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Chemistry - Atomic Structure - Mass Number

The mass number of an atom is the total number of protons and neutrons in the nucleus.

A machine called a mass spectrometer is used to identify atoms by sorting them by mass.

The mass number is written either after the element name or as a superscript to the left of an element's symbol.

For example, the most common isotope of carbon is carbon-12, or 12C, which has 6 protons and 6 neutrons.

All atoms of a chemical element have the same atomic number but could have different mass numbers.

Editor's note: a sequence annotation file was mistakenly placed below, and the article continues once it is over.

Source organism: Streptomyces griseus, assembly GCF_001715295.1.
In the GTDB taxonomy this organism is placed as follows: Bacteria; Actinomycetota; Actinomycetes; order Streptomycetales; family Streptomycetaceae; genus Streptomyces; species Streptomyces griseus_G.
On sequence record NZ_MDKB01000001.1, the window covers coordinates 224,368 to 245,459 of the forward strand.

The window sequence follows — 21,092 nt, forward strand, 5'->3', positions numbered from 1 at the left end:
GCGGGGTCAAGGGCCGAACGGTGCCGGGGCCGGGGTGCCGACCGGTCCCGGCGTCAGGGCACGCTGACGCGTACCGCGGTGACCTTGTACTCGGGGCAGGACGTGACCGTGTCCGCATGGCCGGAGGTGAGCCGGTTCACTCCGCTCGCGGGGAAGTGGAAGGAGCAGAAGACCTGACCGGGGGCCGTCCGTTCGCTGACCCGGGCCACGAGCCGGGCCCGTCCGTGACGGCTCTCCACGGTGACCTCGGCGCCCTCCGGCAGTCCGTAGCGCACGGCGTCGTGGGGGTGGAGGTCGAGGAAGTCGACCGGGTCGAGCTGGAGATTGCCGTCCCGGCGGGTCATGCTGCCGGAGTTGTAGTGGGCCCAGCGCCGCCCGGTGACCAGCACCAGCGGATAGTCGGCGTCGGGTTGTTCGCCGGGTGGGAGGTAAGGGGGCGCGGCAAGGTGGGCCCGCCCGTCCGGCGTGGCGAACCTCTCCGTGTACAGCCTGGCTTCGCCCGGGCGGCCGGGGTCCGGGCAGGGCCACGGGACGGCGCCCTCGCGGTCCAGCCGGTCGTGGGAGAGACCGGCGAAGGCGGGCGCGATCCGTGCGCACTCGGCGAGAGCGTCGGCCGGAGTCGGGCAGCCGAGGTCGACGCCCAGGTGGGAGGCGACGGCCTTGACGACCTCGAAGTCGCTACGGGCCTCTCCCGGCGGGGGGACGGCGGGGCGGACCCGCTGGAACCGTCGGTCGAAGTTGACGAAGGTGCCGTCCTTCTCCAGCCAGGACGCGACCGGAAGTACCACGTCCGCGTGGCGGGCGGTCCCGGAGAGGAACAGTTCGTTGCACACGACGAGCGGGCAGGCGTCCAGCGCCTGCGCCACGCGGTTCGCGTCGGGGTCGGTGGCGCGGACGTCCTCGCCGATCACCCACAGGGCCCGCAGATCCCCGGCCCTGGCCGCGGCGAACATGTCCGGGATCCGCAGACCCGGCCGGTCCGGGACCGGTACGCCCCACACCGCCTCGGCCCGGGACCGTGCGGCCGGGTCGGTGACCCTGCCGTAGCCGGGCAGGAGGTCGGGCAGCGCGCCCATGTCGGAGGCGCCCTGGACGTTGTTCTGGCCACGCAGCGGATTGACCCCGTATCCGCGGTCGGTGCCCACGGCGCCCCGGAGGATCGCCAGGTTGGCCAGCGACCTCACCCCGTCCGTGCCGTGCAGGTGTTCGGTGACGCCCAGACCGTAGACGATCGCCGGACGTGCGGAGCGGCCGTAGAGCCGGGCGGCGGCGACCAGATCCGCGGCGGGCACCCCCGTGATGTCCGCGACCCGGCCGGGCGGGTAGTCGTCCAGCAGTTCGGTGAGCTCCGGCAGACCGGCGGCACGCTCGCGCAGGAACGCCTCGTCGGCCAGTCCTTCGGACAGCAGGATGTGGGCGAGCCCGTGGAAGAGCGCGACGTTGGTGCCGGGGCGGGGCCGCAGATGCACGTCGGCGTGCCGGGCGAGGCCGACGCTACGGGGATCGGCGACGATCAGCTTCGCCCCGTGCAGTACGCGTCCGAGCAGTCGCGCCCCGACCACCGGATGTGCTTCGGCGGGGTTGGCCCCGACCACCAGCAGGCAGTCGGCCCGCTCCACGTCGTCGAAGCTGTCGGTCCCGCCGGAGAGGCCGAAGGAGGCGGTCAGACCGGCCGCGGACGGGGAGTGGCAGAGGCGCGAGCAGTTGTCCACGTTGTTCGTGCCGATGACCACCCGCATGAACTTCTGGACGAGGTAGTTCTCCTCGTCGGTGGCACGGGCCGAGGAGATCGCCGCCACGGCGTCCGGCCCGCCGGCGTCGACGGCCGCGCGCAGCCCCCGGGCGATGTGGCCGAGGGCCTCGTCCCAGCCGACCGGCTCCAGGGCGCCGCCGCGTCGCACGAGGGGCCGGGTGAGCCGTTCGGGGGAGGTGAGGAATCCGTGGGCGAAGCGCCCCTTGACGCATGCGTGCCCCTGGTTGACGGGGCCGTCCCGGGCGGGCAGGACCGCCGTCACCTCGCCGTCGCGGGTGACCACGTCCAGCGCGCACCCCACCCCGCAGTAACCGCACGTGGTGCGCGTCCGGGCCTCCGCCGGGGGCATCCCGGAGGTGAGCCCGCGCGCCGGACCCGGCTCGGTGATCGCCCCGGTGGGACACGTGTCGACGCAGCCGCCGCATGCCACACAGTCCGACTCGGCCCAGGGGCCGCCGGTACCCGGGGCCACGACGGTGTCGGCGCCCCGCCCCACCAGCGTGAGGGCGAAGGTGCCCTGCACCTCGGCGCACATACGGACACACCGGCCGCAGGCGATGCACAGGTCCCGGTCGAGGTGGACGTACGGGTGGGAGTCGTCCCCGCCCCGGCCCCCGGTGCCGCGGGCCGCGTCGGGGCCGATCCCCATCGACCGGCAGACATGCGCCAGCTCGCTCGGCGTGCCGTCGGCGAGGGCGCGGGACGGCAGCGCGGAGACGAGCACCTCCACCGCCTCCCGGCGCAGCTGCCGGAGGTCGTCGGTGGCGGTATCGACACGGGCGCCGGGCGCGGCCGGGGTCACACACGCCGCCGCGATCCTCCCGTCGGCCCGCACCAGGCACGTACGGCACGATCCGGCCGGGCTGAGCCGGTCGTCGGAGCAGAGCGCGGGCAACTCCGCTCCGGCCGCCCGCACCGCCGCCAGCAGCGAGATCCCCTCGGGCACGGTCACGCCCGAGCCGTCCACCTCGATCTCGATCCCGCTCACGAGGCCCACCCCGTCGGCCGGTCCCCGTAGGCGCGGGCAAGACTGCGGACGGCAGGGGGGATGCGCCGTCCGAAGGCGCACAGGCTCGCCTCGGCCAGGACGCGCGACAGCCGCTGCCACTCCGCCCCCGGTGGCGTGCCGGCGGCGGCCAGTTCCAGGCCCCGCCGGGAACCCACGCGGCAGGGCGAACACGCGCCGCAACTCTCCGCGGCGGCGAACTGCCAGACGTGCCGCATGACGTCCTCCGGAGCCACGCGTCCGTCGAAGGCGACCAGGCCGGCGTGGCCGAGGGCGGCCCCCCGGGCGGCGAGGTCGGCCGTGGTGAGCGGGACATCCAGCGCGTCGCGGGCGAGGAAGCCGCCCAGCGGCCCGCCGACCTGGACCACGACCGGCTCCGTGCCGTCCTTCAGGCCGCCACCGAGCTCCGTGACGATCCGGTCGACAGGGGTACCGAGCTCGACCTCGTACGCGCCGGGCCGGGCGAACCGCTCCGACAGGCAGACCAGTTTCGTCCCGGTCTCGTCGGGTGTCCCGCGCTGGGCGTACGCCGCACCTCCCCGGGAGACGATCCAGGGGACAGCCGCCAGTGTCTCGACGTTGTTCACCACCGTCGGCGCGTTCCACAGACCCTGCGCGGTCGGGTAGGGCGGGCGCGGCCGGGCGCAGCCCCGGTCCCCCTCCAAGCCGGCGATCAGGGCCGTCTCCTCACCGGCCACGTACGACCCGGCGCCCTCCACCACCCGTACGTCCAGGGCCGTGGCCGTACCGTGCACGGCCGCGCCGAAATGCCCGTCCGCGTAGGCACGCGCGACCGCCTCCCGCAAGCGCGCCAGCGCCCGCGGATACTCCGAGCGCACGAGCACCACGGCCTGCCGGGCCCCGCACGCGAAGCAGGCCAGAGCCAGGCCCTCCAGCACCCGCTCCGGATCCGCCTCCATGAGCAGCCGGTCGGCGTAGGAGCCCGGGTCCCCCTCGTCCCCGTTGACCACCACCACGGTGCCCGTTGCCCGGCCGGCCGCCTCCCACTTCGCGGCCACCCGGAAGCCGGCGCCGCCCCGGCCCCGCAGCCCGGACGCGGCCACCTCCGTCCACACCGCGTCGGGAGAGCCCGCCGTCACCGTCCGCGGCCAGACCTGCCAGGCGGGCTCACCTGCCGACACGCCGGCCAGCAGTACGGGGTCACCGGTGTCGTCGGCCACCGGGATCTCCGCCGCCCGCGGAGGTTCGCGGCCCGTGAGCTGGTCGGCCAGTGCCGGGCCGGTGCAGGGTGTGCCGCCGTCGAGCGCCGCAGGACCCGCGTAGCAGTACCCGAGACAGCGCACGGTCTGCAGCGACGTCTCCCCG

Atoms of an element with the same mass number make up an isotope of the element.

Different isotopes of the same element cannot have the same mass number, but isotopes of different elements often do have the same mass number, e.g., carbon-14 and nitrogen-14.

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